Longtime energy investors remember the days before hydraulic fracking and horizontal drilling. Back then, everyone was concerned about peak oil.

In case you need a refresher, peak oil is the idea that we’ve hit the maximum rate of oil extraction. From there, production can only dwindle.

[ad#Google Adsense 336×280-IA]That idea might sound silly today. After all, the U.S. is currently awash in shale oil.

But there’s a small group of people who aren’t laughing.

They believe we may never again produce oil at the rate we are today.

In other words… Peak Oil 2.0.


Read on.

A Record-Setting Year… But Not the Good Kind

On Friday, May 13, IHS Energy released an alarming new study. It found that the volumes of oil and gas discovered outside of the U.S. last year were the lowest since 1952.

Oil alone set a record low, with only 2.8 billion barrels of oil equivalent found during 2015.

Natural gas findings were 9.2 billion BOE.

One major reason for the low number of discoveries is the lack of E&P companies out looking for oil.

Deepwater (1,000-5,000 feet) exploration was down 20%. Ultra-deepwater (greater than 5,000 feet deep) dropped by a whopping 40%. Those numbers aren’t likely to improve this year, either. Exploration and drilling budgets are even lower today than they were in 2015.

And a quick scan of my offshore sources confirms many customers are canceling their offshore rig orders. Some are even paying hefty fees in order to do so.

It can take three to five years to build one of these massive rigs. So that sector won’t be recovering anytime soon.

That’s a big problem.

A Big Hole in Our Oil Supply

The vast majority of large, conventional undiscovered oil and gas fields are offshore. Unfortunately, these fields are uneconomical to develop with oil prices below $80 per barrel.

That’s why a few years ago, when prices first dipped under $60, many oil companies refocused their efforts. They bet big on U.S. shale.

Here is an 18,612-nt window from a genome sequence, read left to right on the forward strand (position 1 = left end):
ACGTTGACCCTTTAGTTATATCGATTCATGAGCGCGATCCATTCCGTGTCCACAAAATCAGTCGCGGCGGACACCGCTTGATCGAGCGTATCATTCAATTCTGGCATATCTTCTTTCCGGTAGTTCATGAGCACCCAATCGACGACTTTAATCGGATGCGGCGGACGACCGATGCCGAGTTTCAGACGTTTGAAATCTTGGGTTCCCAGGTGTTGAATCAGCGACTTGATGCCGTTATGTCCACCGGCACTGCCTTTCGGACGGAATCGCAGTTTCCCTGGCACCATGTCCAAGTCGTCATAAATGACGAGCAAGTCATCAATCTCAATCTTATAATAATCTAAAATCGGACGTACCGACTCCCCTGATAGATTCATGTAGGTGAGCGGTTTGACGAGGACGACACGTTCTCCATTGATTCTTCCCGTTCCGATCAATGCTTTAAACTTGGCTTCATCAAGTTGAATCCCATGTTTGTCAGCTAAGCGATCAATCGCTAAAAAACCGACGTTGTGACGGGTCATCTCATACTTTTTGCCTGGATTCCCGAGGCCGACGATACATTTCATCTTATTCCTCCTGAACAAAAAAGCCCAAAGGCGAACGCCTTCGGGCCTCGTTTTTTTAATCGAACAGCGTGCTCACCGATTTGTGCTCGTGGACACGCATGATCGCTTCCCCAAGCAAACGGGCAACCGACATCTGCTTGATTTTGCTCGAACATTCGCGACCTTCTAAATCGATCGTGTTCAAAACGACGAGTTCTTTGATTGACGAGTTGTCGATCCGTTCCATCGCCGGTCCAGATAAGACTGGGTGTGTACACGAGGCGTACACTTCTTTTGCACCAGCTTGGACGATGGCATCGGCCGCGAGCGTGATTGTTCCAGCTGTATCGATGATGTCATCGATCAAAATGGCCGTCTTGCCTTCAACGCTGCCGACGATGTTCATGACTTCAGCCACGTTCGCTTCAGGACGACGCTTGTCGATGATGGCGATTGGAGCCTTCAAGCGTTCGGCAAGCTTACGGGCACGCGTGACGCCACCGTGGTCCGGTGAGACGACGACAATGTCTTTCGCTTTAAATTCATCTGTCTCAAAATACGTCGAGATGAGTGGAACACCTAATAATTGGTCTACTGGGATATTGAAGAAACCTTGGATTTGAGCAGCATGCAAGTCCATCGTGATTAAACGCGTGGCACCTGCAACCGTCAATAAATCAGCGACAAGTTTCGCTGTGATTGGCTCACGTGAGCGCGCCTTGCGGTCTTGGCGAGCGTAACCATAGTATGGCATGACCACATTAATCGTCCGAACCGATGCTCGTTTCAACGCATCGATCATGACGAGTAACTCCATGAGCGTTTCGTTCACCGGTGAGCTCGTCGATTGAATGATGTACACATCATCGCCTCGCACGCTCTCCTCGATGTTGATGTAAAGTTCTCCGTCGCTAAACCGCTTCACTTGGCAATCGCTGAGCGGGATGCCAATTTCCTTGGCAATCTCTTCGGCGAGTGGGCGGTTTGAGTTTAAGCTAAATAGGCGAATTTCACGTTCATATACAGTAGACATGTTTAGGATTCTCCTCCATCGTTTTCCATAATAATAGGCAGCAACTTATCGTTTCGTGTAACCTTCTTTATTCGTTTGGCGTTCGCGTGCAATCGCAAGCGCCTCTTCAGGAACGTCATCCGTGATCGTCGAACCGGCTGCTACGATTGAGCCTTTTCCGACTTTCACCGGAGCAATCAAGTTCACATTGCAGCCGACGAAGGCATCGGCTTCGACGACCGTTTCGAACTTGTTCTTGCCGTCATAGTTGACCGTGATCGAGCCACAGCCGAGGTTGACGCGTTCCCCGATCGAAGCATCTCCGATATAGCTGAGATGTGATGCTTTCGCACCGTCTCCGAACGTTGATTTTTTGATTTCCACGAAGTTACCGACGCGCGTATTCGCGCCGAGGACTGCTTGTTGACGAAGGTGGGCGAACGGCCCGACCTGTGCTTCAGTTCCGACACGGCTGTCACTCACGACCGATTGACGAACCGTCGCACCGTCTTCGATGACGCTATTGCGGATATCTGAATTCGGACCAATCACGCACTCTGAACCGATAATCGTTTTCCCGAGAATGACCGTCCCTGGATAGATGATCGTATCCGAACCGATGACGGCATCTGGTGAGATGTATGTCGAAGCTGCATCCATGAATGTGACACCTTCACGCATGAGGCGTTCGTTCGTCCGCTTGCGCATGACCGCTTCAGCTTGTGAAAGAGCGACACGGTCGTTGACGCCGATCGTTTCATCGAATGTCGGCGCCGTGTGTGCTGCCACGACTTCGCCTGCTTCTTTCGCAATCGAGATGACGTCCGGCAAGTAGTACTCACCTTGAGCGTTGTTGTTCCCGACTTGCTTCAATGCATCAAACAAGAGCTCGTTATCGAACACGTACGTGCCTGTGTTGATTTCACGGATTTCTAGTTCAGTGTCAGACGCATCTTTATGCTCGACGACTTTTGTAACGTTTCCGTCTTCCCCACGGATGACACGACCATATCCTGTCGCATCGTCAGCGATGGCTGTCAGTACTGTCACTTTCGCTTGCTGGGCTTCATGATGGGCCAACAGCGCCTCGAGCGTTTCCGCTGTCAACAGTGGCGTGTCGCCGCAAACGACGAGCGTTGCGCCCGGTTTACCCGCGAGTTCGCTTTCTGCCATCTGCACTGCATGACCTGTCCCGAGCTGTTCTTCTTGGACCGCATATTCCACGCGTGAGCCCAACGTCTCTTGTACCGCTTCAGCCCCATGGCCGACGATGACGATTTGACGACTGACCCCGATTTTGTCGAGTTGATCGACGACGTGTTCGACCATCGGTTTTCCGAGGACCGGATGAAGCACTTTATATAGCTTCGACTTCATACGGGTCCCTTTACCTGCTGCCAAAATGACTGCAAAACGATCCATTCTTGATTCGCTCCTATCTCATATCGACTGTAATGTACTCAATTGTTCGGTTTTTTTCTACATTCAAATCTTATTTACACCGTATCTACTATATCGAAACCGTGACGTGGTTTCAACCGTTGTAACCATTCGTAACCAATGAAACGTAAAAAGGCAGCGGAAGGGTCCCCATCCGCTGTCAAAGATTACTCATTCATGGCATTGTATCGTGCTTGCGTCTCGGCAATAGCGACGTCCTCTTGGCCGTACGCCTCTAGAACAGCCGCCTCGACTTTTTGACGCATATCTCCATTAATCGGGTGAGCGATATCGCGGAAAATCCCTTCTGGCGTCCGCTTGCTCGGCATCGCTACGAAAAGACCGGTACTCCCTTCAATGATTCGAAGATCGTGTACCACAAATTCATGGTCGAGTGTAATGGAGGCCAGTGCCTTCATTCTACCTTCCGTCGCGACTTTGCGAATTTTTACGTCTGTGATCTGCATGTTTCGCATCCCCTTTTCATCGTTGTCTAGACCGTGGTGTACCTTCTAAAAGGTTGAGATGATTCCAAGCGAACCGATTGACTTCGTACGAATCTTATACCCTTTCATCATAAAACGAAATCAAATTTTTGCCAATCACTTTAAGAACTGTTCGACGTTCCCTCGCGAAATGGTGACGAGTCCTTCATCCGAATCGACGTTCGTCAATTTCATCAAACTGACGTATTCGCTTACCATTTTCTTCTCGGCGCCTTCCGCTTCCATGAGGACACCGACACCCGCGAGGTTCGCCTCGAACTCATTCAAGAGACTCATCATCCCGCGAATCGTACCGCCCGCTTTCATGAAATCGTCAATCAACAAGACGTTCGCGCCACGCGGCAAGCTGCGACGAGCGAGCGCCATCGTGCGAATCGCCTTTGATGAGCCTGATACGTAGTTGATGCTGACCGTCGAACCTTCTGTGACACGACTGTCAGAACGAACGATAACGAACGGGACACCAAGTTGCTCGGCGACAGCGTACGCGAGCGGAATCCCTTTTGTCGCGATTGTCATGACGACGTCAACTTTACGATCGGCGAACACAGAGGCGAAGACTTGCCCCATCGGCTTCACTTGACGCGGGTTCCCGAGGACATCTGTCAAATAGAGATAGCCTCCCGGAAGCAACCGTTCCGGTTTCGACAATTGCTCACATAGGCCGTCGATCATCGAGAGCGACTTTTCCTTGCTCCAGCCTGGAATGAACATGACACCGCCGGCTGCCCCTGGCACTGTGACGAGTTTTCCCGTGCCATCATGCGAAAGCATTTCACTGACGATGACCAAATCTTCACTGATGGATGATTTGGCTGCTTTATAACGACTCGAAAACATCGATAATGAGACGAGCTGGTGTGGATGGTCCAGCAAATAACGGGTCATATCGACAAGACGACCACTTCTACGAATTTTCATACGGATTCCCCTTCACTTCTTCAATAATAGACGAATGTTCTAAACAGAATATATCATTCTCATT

Now, many are regretting that decision. Most shale basins – other than the Permian – are losers at current WTI prices. (Though there are some winners, as I showed you here.)

If we look out five to 10 years, we see a big gap forming between supply and demand… again.

Lack of conventional exploration, especially offshore, will leave us with a big hole in our oil supply. And if we go by the IHS numbers, all the oil in shale formations won’t be enough to fill the gap. The study puts global shale oil production at just 10% to 15% of our total supply by 2040.

So, the question is… are we actually heading toward Peak Oil 2.0?

Two Factors That Will Bolster Production
The answer is complicated. As a society, yes, we’ll have to get there eventually. (Emphasis on eventually.)

But in the meantime, a lot can – and will – happen to bolster production.

First, as demand for oil starts to outstrip supply, prices will rise. They will eventually hit the point where well-positioned E&Ps can start drilling again.

Another force knocking down our current glut? Bankruptcies in the industry.

Smaller producers are going out of business left and right. As a result, we are going to have to dig into reserves to fill the gap. This will, in turn, boost prices… making it possible for Big Oil to finance new offshore projects.

It may be years before we see oil prices at their pre-recession levels. But even a slight boost will make a short-term production increase feasible.

That means Peak Oil 2.0 should still be a long way off.

Good investing,



Source: Investment U